The package is likely to pass as it’s backed by FCC chairman Ajit Pai, who leads the agency’s Republican majority. The FCC said it’s establishing rules in response to proposals for a new generation of communications satellites, which will be arrayed in constellations of hundreds or thousands of orbiting devices. Proposals have come from companies including closely held SpaceX and Boeing Co., which envisions a fleet of 2,956 satellites. OneWeb, a company that counts Qualcomm Corp. and Virgin Group Ltd. among its investors, requested permission to access the US market with thousands of satellites authorized by the UK. The ITU works on a first-come, first-served basis, so operators that already secured spectrum for their constellations have priority when satellites inevitably line up with each other in space and their beams cross, threatening to cause interference. This means SpaceX will have to coordinate with rivals such as OneWeb and Telesat, which are closely held. When the FCC proposed the ITU role in early September, it was described as a “major defeat” for SpaceX by satellite industry consultant Tim Farrar, who has advised several rivals of the startup.
OneWeb, also backed by SoftBank Group Corp., has priority in one band of spectrum outside the US, while Telesat has priority in another band in some parts of the world. This means SpaceX will have to restrict the power of its satellites’ signals in some cases, and possibly limit the frequencies it uses, making “it very difficult for SpaceX to provide an economically viable service outside the US,” Farrar said. SpaceX spokeswoman Eva Behrend declined to comment. Still, under ITU rules, satellite systems with spectrum priority can’t just block or ignore the other networks and must work out technical and operationally feasible solutions, according to a person familiar with the organization. Priority doesn’t mean exclusivity and it’s not a permanent designation, the person added. The person asked not to be identified interpreting how the rules apply to specific companies. There will likely be some good news from the FCC for SpaceX’s project, too. It’s expected to ease requirements for how quickly satellite constellations must get their services up and running, giving companies six years to deploy half their satellites and another three years to complete their constellation. Previously the agency required all the satellites to be deployed within six years.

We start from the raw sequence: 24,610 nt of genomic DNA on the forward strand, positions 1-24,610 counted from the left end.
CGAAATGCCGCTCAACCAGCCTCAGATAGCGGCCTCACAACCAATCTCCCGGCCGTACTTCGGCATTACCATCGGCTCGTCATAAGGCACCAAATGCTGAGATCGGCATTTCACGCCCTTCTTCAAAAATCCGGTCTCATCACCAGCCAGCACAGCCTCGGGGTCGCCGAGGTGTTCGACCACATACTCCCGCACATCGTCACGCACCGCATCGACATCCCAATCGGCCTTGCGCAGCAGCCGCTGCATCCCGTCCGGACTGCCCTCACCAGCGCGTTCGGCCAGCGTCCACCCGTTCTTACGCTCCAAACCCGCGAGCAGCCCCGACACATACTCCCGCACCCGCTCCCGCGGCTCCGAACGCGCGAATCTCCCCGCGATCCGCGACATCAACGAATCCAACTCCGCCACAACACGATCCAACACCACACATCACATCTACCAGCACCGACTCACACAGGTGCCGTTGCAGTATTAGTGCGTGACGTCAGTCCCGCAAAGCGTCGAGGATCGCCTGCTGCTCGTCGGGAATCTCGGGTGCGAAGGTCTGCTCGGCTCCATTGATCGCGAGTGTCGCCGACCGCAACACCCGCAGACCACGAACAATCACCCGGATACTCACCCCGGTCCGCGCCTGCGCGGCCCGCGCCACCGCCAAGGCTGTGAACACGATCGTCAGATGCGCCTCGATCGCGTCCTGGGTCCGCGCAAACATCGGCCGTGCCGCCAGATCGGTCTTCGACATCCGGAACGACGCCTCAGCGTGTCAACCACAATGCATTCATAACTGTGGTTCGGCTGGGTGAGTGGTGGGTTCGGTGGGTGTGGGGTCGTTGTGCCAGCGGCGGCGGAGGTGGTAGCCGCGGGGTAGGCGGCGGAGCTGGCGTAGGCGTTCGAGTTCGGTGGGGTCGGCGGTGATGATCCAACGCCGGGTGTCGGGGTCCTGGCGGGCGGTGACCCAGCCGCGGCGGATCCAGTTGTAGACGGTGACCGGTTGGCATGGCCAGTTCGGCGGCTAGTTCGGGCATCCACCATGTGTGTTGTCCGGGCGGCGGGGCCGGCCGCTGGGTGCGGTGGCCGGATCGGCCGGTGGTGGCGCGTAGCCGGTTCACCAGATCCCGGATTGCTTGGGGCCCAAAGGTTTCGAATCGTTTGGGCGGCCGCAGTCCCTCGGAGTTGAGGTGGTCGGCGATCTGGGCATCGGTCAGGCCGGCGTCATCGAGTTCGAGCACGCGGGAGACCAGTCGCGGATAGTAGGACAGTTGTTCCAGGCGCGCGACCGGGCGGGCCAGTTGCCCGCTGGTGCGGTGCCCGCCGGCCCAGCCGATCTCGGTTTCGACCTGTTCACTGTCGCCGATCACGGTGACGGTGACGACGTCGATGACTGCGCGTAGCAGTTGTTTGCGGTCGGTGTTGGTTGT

SpaceX had asked for a waiver so it could deploy 1,600 of its satellites initially, and later launch 2,825 satellites after the six-year deadline, according to FCC filings. SpaceX argued that it could start its broadband internet service without all of its constellation launched. Launching hundreds of satellites should be enough to show its not hoarding spectrum, the company said.
“Completing the full constellation over a six-year period would require a launch cadence of more than 60 satellites per month, beginning on the day the Commission grants a license,” SpaceX wrote in one filing. “This is an aggressive pace even for a company like SpaceX, which has demonstrated considerable launch capabilities.” The FCC developed the rules so owners of valuable spectrum don’t hoard it and never use it for services. SpaceX and the FCC have clashed over the risk of the company’s planned constellation. Using a Nasa software program, SpaceX estimated in 2016 that its system had at most a 1-in-18,200 chance of injuring humans on Earth if satellites re-enter the atmosphere without burning up. That was better than Nasa’s 1-in-10,000 requirement. In March, Jose Albuquerque, chief of the FCC’s satellite division, wrote back to SpaceX saying that, in aggregate, the casualty risk was actually 1-in-5 for the whole constellation of 4,425 satellites. SpaceX in a filing said buildings will provide some protection, reducing the casualty risk.
The company also said it’s working to make its satellites more likely to burn up when they re-enter the atmosphere. Bloomberg
First Published: Tue, Sep 26 2017.